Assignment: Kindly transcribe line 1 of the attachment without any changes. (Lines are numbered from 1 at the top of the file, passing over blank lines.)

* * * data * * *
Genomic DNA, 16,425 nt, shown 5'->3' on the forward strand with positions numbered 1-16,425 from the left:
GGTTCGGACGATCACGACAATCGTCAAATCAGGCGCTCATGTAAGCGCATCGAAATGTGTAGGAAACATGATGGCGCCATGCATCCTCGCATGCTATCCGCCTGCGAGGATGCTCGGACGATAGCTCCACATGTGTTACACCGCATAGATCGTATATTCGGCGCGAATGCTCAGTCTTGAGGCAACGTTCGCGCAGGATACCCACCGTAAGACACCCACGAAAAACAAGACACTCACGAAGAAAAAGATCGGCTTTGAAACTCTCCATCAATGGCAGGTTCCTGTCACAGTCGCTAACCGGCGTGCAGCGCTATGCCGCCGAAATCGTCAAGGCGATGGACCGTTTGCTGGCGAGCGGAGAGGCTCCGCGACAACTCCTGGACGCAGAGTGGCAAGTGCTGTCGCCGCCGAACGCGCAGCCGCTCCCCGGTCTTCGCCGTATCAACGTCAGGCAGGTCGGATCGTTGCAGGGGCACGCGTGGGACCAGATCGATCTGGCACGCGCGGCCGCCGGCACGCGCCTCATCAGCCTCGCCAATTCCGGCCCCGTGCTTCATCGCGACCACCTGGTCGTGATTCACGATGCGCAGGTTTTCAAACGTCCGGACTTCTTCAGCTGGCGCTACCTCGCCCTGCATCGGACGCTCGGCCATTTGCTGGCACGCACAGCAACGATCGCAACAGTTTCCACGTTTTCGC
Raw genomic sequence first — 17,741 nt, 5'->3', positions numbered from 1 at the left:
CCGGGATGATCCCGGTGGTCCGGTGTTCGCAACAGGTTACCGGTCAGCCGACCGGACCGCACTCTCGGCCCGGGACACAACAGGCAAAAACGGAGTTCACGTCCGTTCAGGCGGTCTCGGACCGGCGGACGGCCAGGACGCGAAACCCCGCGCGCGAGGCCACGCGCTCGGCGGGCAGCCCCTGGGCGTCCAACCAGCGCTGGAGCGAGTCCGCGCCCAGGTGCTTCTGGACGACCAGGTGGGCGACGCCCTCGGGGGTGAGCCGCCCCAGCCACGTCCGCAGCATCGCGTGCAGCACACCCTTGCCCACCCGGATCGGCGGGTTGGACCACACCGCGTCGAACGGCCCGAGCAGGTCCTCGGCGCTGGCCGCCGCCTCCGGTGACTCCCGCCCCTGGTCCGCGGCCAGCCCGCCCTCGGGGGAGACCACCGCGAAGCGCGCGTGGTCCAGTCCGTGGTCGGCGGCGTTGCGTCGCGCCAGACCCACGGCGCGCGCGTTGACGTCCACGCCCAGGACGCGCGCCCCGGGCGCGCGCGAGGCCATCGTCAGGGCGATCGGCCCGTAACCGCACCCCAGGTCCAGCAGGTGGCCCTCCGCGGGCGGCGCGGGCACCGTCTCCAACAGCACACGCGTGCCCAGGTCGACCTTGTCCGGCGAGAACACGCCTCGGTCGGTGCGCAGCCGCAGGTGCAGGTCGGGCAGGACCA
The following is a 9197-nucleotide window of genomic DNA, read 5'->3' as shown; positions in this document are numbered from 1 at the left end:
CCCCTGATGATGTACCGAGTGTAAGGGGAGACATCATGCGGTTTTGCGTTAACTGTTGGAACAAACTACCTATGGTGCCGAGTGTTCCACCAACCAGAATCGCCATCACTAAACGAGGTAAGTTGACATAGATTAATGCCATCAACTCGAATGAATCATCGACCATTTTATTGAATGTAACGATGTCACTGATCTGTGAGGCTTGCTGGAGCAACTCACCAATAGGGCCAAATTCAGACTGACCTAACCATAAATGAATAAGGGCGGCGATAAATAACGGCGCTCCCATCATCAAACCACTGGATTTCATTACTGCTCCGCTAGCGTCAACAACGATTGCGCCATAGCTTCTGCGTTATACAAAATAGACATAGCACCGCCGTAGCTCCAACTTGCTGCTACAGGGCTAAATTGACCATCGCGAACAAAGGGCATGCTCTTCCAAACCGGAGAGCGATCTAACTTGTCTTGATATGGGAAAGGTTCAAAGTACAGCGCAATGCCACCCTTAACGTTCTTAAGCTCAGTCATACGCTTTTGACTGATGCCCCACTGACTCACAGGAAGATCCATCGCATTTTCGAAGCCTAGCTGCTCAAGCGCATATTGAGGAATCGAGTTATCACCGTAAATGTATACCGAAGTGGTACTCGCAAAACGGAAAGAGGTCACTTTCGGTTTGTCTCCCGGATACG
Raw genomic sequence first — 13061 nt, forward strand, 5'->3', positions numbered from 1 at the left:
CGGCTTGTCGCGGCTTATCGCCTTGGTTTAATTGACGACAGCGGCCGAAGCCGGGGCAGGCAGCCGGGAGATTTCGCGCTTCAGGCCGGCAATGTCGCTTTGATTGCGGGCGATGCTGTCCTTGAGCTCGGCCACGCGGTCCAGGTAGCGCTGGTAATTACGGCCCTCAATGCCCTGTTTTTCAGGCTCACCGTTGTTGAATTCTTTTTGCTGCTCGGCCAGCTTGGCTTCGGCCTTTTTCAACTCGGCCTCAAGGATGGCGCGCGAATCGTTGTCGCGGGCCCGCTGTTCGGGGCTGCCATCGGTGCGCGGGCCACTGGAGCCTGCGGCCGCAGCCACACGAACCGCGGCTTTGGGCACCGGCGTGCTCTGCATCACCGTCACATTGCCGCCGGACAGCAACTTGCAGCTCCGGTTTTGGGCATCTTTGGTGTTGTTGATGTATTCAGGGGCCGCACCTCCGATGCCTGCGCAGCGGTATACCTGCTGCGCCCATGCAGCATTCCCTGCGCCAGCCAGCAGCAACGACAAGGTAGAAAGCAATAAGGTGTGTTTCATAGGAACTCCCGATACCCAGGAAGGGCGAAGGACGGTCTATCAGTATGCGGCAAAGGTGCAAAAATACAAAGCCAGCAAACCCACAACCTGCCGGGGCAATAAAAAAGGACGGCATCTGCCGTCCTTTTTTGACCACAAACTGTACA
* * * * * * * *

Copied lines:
Genomic DNA, 16,425 nt, shown 5'->3' on the forward strand with positions numbered 1-16,425 from the left: